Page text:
“I’ll keep going,” said the diminutive great-grandmother, even though the Sydney pub scene has changed vastly from the wild days of the 1970s when big spending sailors and dockside workers kept the hotel busy.
Was it wild? “Oh yes it was,” said Ireland-born Miles, reflecting on her time at the hotel that has brought its joys as well as personal tragedy. In those days, some hotels in the area allowed prostitutes to be ‘raffled’ to the highest bidder on their premises. “It wouldn’t happen today,” she added.
The Hotel would see its own action, said Miles, with sailors competing in relay races around the block with burning rolls of newspaper stuffed down their backsides. “One night there was three sailors leaving... one was lit, he’d been around the block, and he’d light the next one. Oh, it was so funny,” she said.
“They were just homeless boys, away from their homes,” said Miles, her silvery-white hair held neatly back with pins. Miles and her late husband John took over the Bells Hotel in 1973, living upstairs with their six children. Despite the changes she has witnessed, Miles says the qualities of a good barmaid haven’t altered much.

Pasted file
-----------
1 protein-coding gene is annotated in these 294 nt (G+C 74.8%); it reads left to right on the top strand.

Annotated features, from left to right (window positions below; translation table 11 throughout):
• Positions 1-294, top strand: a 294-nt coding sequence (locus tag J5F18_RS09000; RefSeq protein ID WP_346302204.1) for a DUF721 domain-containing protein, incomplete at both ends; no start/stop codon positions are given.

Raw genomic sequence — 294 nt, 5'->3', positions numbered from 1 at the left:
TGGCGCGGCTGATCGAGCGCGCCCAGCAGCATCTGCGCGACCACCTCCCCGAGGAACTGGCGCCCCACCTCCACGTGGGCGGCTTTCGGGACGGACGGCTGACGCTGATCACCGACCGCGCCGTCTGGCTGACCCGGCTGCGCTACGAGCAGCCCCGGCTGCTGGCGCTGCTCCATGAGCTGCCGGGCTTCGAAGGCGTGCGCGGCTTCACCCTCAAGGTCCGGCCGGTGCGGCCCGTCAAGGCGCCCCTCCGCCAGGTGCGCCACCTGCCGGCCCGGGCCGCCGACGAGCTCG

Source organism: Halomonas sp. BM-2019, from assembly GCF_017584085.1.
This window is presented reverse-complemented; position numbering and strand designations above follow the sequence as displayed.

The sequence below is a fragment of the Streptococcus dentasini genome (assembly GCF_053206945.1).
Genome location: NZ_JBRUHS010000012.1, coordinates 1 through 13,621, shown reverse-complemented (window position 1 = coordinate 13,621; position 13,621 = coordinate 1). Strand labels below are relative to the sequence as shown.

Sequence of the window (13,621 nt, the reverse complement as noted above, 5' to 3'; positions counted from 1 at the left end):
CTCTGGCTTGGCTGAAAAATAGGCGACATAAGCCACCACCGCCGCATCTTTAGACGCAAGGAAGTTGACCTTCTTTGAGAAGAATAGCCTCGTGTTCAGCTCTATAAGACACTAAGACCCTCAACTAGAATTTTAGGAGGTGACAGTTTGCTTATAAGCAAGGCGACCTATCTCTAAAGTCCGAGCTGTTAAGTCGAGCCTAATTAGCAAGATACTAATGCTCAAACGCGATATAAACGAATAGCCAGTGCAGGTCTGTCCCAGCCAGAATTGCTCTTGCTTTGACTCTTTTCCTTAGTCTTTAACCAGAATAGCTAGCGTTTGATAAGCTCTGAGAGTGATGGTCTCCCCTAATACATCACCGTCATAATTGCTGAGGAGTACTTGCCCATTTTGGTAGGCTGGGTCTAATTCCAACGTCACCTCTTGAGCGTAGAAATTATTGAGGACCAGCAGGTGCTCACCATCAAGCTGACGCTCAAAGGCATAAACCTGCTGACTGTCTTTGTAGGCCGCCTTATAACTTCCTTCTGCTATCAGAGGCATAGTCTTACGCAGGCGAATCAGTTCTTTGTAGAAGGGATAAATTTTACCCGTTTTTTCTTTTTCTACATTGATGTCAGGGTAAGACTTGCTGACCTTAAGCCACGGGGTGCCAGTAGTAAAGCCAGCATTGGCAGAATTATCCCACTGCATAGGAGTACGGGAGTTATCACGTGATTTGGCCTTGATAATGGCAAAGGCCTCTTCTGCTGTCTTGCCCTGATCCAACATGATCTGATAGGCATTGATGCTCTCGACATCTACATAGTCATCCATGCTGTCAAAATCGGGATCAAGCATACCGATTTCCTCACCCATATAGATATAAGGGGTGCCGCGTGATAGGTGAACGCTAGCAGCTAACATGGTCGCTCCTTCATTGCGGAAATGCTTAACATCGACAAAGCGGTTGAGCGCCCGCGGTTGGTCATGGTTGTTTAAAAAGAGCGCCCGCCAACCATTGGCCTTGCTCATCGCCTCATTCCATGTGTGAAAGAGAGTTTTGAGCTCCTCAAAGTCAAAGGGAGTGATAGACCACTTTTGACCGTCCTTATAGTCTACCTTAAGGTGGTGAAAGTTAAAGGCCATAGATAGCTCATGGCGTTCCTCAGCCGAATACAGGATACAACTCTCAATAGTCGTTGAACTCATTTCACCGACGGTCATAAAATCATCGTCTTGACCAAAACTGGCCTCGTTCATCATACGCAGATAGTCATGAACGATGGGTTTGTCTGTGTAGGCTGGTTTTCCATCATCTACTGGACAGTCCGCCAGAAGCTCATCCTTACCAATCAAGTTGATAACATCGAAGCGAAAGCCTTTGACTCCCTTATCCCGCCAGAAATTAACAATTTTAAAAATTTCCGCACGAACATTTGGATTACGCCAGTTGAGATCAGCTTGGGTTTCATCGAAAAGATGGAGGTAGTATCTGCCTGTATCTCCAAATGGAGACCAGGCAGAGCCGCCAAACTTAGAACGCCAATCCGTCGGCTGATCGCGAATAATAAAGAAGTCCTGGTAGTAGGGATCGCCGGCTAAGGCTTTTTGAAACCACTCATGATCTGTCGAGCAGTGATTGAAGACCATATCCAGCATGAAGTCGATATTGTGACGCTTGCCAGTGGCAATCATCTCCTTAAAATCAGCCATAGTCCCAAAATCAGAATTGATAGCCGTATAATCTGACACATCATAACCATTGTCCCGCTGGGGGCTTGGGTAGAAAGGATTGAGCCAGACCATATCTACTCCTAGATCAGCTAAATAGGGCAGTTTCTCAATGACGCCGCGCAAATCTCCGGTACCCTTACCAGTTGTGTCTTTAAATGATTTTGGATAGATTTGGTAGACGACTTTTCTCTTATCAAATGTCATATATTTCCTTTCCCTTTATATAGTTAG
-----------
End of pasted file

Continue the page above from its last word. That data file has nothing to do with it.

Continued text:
“You’ve got to be a listener I think. Because all the old blokes tell you about their aches and pains,” she chuckles. “It’s been really great.” She does the jobs she says ‘the others don’t want to do’ such as taking the money out of the pool tables and making sandwiches for the lunch crowd. “If they get a delivery, I pull the beers,” she adds. “I’ve loved every minute of it. It’s been a good life.”
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